Notwithstanding Lincoln’s famous Gettysburg Address, government “of the people, by the people, and for the people” did not “perish from the earth” when the Southern States withdrew from a Union they had voluntarily entered into. It perished when they were driven back into it at the point of the bayonet.
My sense of the situation is that Advent differs from Lent in that it’s a season of joyful anticipation of the Coming (literal meaning of “Advent”) of Christ: both His First Coming, as the Babe of Bethlehem, and his Second Coming, with power and great glory, at the end of time (whatever form that may take). That said, there is also the aspect of penitent preparation for that arrival that we sometimes do miss… and in so doing, I think we lose something important. A very good article! Giants, indeed.
The patriarch [noted] that the relationship between believers is one of the human heart, between diplomats—of the mind, and between businessmen—of the stomach. “I don’t think we should exclude the heart from international relations,” His Holiness emphasized.
“In the patriarch’s view, as he told Ambassador Huntsman, today’s difficulties go beyond the mere relations between states, but involve the differences of values and the different understanding of values. He explained to the diplomat that during Soviet times, the persecuted Christians of Russia had more in common in terms of values with the sincere Christians in America than with the atheists among their fellow Russians. ‘Despite the atheistic propaganda in our country, the religiosity was always very high, and it was, I think, a wonderful basis for the development of relations between the new Russia and USA,’ the primate stated.
“However, what happened in the Soviet Union is now happening in America, as His Holiness observed. ‘The West is abandoning God, but Russia is not abandoning God, like the majority of people in the world. That means the distance between our values is increasing,’ Pat. Kirill said… ‘We would very much like if we could look and find the right answers to the challenges of modern civilization along with the religious American people,’ His Holiness assured the ambassador.”
Once again, this an outcome devoutly to be wished!
Prior to 1968, anyone could walk into a hardware store with cash and walk out with a gun, no questions asked. Yet, massacres were exceedingly rare. So, instead of “the easy availability of guns” being shrieked about, we need to ask ourselves: What has changed since then?
Firearms could also be ordered from catalogs, such as in the ad pictured above. Background checks were not even a gleam in “liberal” politicians’ eyes. And most people kept their guns propped in the corner, in the closet, or hanging over the mantle. Yet, again, mass shootings were incredibly rare.
The quote above asks precisely the right question, but truly and constructively engaging it would require many people to lay aside a lot of their preconceptions, assumptions, and (dare I say it?) societal conditioning, and most folks are loathe to do that.
“However, as soon as inclusiveness itself is questioned, freedom is cast aside. Students seem to be as prepared as they ever were to demand that ‘no platform’ be given to people who speak or think in the wrong way. Speaking or thinking in the wrong way does not mean disagreeing with the beliefs of the students — for they have no beliefs. It means thinking as though there really is something to think — as though there really is a truth that we are trying to reach, and that it is right, having reached it, to speak with certainty. What we might have taken to be open-mindedness turns out to be no-mindedness: the absence of beliefs, and a negative reaction to all those who have them. The greatest sin is a refusal to end each sentence with a question mark.”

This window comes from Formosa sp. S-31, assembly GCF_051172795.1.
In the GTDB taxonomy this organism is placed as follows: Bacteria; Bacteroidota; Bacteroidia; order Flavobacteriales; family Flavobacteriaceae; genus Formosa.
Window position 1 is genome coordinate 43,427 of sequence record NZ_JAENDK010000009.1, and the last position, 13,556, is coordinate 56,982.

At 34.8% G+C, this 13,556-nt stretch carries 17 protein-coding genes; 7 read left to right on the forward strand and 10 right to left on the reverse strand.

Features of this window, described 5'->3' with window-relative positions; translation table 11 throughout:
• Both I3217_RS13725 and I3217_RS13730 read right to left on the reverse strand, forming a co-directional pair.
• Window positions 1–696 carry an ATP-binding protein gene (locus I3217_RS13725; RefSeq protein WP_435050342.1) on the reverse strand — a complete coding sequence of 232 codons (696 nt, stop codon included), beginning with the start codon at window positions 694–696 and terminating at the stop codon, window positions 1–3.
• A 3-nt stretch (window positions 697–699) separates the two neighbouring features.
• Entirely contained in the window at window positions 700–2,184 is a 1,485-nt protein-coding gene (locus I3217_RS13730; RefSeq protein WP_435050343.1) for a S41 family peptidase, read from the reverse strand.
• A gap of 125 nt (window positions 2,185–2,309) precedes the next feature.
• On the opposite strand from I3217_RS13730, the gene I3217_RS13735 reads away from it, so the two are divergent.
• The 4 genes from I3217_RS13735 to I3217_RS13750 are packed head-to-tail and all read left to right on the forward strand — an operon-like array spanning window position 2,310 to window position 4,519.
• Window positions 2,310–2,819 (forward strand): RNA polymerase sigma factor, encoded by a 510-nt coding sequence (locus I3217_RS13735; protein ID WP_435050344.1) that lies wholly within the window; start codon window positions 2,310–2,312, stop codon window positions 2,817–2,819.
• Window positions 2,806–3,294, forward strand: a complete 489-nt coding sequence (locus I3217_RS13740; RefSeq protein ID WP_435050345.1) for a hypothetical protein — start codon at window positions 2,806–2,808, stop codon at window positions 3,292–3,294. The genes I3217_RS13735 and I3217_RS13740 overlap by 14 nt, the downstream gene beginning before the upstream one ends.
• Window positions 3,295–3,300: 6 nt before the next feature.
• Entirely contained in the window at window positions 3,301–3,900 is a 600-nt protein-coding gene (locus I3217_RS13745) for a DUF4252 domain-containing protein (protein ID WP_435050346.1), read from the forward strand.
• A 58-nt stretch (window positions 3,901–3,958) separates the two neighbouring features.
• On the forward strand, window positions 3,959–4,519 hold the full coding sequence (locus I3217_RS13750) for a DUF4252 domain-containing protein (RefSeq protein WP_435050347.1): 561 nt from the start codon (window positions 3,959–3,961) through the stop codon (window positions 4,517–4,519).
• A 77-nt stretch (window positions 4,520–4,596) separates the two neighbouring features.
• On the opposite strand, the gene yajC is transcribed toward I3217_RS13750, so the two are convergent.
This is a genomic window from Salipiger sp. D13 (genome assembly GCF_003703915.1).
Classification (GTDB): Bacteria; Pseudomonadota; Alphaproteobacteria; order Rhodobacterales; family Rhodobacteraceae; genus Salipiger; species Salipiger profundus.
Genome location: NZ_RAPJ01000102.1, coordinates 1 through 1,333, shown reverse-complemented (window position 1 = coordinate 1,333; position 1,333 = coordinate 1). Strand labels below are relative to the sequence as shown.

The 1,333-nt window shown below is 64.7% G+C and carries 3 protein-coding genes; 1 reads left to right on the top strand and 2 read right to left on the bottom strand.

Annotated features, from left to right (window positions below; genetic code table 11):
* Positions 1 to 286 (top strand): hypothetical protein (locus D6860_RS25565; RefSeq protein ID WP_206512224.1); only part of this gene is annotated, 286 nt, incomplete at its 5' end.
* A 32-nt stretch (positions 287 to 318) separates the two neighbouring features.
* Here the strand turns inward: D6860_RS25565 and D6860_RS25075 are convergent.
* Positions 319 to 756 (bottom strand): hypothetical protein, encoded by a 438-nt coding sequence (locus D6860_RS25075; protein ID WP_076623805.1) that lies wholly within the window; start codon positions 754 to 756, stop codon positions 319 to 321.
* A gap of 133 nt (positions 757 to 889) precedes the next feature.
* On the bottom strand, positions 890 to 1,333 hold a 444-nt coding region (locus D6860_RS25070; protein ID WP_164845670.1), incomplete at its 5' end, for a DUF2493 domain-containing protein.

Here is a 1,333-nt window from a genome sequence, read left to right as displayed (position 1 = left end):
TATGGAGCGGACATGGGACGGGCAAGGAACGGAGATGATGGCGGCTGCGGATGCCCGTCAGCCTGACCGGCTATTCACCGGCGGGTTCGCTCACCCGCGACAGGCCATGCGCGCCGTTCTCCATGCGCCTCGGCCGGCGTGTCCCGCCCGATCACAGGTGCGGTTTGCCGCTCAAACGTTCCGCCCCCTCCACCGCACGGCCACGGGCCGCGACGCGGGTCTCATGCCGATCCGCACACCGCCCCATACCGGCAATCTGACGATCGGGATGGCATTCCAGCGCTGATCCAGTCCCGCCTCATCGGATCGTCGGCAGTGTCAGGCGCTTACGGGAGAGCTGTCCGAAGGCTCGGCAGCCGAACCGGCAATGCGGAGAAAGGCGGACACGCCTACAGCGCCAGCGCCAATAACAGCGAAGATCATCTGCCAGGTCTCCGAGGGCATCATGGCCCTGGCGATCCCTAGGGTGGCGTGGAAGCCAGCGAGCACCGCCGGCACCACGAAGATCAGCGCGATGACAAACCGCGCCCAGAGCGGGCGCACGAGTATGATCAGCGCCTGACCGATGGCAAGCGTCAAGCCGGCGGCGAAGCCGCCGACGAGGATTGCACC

Sadly, there is a great deal of truth to this.
Ooops, did I use the word “truth”…? Or assert a definitive belief? Shame on me! I meant, “there might be, like, something to this…?”
Just created this a little bit ago. It seemed apt, in light of the Las Vegas massacre, among many other things…
The words are from then-President George Washington’s “Farewell Address” (1796). By “religion and morality” is meant Christian religion and morality, or at any rate the Judeo-Christian religious and moral tradition which has formed one of the major underpinnings of Western civilization for the last 1500+ years.
We have, as a culture (if one can use the term, currently…) and society, been abandoning this “great pillar of human happiness” – along with other pillars of our civilization, such as the Greco-Roman political and philosophical tradition, and the courage, passion, and physical prowess of our Celtic and Germanic forebears – at an alarming rate over the last 50 to 75 years, and I think it is not coincidental that we have also seen our civilization in steep and accelerating decline over the same period.
A tree cut off from its roots does not grow, blossom, and bear fruit: it withers. The same is also true of a culture.
“Dum spiramus tuebimor” is the motto of the 133rd Field Artillery Regiment, US Army (National Guard). I strongly suspect it has older origins, but I have not so far been able to determine them. If anyone knows, please leave me a comment. Thanks!